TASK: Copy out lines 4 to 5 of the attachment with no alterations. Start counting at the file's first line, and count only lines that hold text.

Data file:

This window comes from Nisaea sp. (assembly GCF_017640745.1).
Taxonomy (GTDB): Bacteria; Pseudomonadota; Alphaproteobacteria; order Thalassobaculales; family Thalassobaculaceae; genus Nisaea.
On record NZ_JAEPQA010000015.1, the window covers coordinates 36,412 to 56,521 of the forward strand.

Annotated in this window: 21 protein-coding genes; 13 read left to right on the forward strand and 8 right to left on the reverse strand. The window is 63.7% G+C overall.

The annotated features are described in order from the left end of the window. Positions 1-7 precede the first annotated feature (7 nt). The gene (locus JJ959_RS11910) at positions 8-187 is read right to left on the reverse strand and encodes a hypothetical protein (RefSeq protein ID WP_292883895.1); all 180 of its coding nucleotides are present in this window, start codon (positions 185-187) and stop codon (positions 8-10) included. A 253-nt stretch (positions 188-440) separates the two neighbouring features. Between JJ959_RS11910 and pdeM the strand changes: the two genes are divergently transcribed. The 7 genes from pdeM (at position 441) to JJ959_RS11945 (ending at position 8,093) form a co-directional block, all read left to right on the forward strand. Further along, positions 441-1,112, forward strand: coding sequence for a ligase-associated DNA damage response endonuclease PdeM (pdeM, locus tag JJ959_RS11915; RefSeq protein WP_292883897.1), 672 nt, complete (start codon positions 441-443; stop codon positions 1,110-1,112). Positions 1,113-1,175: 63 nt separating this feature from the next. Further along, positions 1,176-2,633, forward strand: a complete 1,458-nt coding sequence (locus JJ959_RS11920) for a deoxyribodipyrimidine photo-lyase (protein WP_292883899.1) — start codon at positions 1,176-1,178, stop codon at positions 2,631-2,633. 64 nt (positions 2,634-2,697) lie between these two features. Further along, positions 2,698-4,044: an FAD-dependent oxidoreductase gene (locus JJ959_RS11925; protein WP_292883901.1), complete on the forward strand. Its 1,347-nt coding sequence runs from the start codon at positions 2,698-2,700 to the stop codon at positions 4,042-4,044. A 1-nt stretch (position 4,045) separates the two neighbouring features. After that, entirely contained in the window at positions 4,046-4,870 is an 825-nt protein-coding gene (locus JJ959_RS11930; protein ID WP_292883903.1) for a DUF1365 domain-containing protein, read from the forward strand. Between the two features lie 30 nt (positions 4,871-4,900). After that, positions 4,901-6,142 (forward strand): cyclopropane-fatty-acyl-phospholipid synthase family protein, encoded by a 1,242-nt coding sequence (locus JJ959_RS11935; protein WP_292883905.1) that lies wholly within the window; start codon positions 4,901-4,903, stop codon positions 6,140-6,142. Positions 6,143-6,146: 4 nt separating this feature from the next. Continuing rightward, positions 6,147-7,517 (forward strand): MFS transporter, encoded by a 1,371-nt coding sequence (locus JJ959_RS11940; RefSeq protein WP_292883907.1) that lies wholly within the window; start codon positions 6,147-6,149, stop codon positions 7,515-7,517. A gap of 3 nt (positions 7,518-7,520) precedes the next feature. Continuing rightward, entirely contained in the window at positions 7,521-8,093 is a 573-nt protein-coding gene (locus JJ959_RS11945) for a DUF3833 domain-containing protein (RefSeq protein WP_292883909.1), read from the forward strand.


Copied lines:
Annotated in this window: 21 protein-coding genes; 13 read left to right on the forward strand and 8 right to left on the reverse strand. The window is 63.7% G+C overall.

The annotated features are described in order from the left end of the window. Positions 1-7 precede the first annotated feature (7 nt). The gene (locus JJ959_RS11910) at positions 8-187 is read right to left on the reverse strand and encodes a hypothetical protein (RefSeq protein ID WP_292883895.1); all 180 of its coding nucleotides are present in this window, start codon (positions 185-187) and stop codon (positions 8-10) included. A 253-nt stretch (positions 188-440) separates the two neighbouring features. Between JJ959_RS11910 and pdeM the strand changes: the two genes are divergently transcribed. The 7 genes from pdeM (at position 441) to JJ959_RS11945 (ending at position 8,093) form a co-directional block, all read left to right on the forward strand. Further along, positions 441-1,112, forward strand: coding sequence for a ligase-associated DNA damage response endonuclease PdeM (pdeM, locus tag JJ959_RS11915; RefSeq protein WP_292883897.1), 672 nt, complete (start codon positions 441-443; stop codon positions 1,110-1,112). Positions 1,113-1,175: 63 nt separating this feature from the next. Further along, positions 1,176-2,633, forward strand: a complete 1,458-nt coding sequence (locus JJ959_RS11920) for a deoxyribodipyrimidine photo-lyase (protein WP_292883899.1) — start codon at positions 1,176-1,178, stop codon at positions 2,631-2,633. 64 nt (positions 2,634-2,697) lie between these two features. Further along, positions 2,698-4,044: an FAD-dependent oxidoreductase gene (locus JJ959_RS11925; protein WP_292883901.1), complete on the forward strand. Its 1,347-nt coding sequence runs from the start codon at positions 2,698-2,700 to the stop codon at positions 4,042-4,044. A 1-nt stretch (position 4,045) separates the two neighbouring features. After that, entirely contained in the window at positions 4,046-4,870 is an 825-nt protein-coding gene (locus JJ959_RS11930; protein ID WP_292883903.1) for a DUF1365 domain-containing protein, read from the forward strand. Between the two features lie 30 nt (positions 4,871-4,900). After that, positions 4,901-6,142 (forward strand): cyclopropane-fatty-acyl-phospholipid synthase family protein, encoded by a 1,242-nt coding sequence (locus JJ959_RS11935; protein WP_292883905.1) that lies wholly within the window; start codon positions 4,901-4,903, stop codon positions 6,140-6,142. Positions 6,143-6,146: 4 nt separating this feature from the next. Continuing rightward, positions 6,147-7,517 (forward strand): MFS transporter, encoded by a 1,371-nt coding sequence (locus JJ959_RS11940; RefSeq protein WP_292883907.1) that lies wholly within the window; start codon positions 6,147-6,149, stop codon positions 7,515-7,517. A gap of 3 nt (positions 7,518-7,520) precedes the next feature. Continuing rightward, entirely contained in the window at positions 7,521-8,093 is a 573-nt protein-coding gene (locus JJ959_RS11945) for a DUF3833 domain-containing protein (RefSeq protein WP_292883909.1), read from the forward strand.